In June, NCRB director Ish Kumar said at a public event there is need for “limited access” to the Aadhaar database for criminal investigations. Minister of State for Home Hansraj Ahir said the government “will try” as “it appears to be very important.” The next day, on June 23, UIDAI issued a statement clarifying that the Aadhaar Act does not allow Aadhaar data to be used for criminal investigations. It further said that it had never shared any data with a criminal investigation body. Now it emerges the Ministry of Home Affairs is proposing scaling up fingerprint collection and linking it with its Crime and Criminal Tracking Network System (CCTNS) to aid criminal investigations. The MHA is also proposing integrating facial recognition and iris scan, according to the Indian Express.
Fingerprints, face recognition data to be integrated with central database
NCRB is the nodal agency for implementation of CCTNS, which is envisioned as a real-time central database of criminals and crime incidents. It aims to connect all police stations across the country — with all their crime and criminal data — to a central database. The first phase of CCTNS involved connecting all police stations. In its second phase, the MHA is planning to scale up fingerprint collection and integrate the fingerprint database stored with Central Finger Print Bureau (CFPB), and use NIST Fingerprint Image Software (NFIS), a technology used by the Federal Bureau of Investigation (FBI), for matching fingerprints.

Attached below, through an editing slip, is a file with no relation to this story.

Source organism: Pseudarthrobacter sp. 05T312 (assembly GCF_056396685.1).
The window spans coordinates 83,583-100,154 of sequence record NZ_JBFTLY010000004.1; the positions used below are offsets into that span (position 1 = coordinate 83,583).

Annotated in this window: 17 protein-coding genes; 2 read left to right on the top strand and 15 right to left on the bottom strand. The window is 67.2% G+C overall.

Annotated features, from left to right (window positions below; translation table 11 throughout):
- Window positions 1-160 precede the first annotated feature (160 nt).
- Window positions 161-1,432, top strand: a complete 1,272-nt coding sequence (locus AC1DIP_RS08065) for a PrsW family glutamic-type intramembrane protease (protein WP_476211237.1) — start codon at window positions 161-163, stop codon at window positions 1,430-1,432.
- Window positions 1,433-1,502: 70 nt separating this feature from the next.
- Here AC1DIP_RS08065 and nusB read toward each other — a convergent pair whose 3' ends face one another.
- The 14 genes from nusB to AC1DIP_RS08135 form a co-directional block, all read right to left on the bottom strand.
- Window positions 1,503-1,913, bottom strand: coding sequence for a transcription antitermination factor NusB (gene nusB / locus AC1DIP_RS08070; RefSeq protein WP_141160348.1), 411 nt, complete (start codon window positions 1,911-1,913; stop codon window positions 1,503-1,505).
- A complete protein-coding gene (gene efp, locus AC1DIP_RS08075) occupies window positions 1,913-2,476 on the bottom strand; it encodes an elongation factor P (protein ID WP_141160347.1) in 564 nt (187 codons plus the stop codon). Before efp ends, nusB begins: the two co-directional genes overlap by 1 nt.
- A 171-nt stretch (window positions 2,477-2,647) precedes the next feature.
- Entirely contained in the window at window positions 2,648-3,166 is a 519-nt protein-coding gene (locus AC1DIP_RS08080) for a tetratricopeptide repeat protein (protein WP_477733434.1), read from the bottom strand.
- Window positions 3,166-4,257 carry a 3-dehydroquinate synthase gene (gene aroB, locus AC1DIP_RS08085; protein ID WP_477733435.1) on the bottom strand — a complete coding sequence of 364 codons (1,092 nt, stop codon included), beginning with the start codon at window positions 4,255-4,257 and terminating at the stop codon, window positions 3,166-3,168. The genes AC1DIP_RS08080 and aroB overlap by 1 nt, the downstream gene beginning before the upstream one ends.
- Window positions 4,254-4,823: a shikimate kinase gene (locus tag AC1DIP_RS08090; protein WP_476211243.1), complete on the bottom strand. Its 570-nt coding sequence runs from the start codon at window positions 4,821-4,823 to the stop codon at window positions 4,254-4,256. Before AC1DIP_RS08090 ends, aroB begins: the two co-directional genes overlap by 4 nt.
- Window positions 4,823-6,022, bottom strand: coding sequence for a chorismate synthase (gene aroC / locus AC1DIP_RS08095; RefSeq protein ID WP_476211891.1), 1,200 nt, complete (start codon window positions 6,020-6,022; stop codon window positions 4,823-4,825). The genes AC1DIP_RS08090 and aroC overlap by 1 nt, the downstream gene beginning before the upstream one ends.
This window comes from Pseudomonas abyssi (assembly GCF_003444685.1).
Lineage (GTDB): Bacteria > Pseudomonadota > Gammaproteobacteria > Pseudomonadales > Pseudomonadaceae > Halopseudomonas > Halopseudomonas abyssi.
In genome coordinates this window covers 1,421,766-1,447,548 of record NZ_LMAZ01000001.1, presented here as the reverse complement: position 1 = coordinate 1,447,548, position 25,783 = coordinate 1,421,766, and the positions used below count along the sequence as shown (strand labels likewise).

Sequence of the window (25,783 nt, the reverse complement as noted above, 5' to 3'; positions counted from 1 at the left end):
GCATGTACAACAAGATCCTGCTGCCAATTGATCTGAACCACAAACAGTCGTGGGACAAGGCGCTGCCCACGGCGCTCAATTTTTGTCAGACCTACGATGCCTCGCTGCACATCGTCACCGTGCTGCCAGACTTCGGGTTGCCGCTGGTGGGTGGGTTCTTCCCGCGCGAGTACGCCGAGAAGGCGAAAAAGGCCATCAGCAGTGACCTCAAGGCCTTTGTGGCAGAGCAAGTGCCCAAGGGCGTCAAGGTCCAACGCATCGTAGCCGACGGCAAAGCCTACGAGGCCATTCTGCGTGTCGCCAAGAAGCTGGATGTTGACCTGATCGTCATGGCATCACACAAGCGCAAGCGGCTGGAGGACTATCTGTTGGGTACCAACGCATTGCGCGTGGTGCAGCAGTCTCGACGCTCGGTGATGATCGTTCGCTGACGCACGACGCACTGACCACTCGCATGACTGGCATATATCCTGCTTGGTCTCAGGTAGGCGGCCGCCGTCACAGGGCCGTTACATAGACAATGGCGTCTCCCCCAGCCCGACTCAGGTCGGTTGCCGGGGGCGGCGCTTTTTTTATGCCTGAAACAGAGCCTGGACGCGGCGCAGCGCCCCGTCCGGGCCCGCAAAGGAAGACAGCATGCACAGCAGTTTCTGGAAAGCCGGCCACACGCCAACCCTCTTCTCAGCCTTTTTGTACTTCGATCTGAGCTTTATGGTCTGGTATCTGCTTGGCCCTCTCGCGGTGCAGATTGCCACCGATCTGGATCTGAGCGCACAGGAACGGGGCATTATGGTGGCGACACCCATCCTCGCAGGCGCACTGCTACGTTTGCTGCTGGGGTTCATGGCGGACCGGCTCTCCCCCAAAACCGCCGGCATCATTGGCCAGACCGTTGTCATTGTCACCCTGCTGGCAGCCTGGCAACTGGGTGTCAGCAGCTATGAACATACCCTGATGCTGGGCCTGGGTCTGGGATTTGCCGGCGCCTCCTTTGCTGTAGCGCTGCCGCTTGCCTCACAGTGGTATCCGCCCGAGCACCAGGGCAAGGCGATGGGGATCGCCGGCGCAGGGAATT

The MHA is collecting 30 lakh fingerprints by connecting data stored with state fingerprint bureaus. It currently has a database of 10 lakh fingerprints. The plan is to store all data from crime scene investigations across the country. Annually, close to 50 lakh cases are registered. The Indian Express quoted an anonymous source as saying that the National Informatics Centre is already working on a cloud for integration.
Meanwhile, the police have also expressed interest in gaining access to Aadhaar Data from the UIDAI. Goa DGP Muktesh Chander told The Week that “limited access” to the Aadhaar database would help in solving crimes very fast. “I would like to have an access to the Aadhaar database for the limited purpose of identification of unidentified dead bodies and solving cases of murder where the bodies are unidentified,” he said.
“When the police has a suspect in its custody who is refusing to divulge his identity and uses an alias, we can get his real name and details in a single step if we can ask him to put his finger on the device and access his Aadhaar details,” Chander told The Week. He suggested that senior police officers can send a request for identification to the Aadhaar authorities who can study the case details and assist the agencies, he added.